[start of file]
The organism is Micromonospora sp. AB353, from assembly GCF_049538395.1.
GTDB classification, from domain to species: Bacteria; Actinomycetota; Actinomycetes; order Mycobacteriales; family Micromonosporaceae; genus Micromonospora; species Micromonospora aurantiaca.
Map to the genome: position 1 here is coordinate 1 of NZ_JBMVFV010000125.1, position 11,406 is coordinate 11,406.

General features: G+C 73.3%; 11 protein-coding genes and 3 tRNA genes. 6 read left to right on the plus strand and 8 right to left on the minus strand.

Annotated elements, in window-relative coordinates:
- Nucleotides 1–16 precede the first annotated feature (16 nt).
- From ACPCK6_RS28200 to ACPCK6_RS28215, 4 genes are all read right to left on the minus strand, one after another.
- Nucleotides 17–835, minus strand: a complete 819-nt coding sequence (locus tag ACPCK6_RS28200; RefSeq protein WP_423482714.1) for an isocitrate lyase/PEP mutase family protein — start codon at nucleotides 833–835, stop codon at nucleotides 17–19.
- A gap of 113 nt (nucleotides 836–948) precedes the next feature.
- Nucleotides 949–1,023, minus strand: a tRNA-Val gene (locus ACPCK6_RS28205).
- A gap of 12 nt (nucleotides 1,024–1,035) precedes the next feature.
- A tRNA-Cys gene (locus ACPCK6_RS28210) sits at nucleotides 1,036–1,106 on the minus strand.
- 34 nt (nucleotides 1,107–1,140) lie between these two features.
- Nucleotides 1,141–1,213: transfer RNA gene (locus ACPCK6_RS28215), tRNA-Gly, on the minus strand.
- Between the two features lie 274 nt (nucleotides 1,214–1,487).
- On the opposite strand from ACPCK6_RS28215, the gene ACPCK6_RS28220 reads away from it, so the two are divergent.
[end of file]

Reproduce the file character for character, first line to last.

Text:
The organism is Micromonospora sp. AB353, from assembly GCF_049538395.1.
GTDB classification, from domain to species: Bacteria; Actinomycetota; Actinomycetes; order Mycobacteriales; family Micromonosporaceae; genus Micromonospora; species Micromonospora aurantiaca.
Map to the genome: position 1 here is coordinate 1 of NZ_JBMVFV010000125.1, position 11,406 is coordinate 11,406.

General features: G+C 73.3%; 11 protein-coding genes and 3 tRNA genes. 6 read left to right on the plus strand and 8 right to left on the minus strand.

Annotated elements, in window-relative coordinates:
- Nucleotides 1–16 precede the first annotated feature (16 nt).
- From ACPCK6_RS28200 to ACPCK6_RS28215, 4 genes are all read right to left on the minus strand, one after another.
- Nucleotides 17–835, minus strand: a complete 819-nt coding sequence (locus tag ACPCK6_RS28200; RefSeq protein WP_423482714.1) for an isocitrate lyase/PEP mutase family protein — start codon at nucleotides 833–835, stop codon at nucleotides 17–19.
- A gap of 113 nt (nucleotides 836–948) precedes the next feature.
- Nucleotides 949–1,023, minus strand: a tRNA-Val gene (locus ACPCK6_RS28205).
- A gap of 12 nt (nucleotides 1,024–1,035) precedes the next feature.
- A tRNA-Cys gene (locus ACPCK6_RS28210) sits at nucleotides 1,036–1,106 on the minus strand.
- 34 nt (nucleotides 1,107–1,140) lie between these two features.
- Nucleotides 1,141–1,213: transfer RNA gene (locus ACPCK6_RS28215), tRNA-Gly, on the minus strand.
- Between the two features lie 274 nt (nucleotides 1,214–1,487).
- On the opposite strand from ACPCK6_RS28215, the gene ACPCK6_RS28220 reads away from it, so the two are divergent.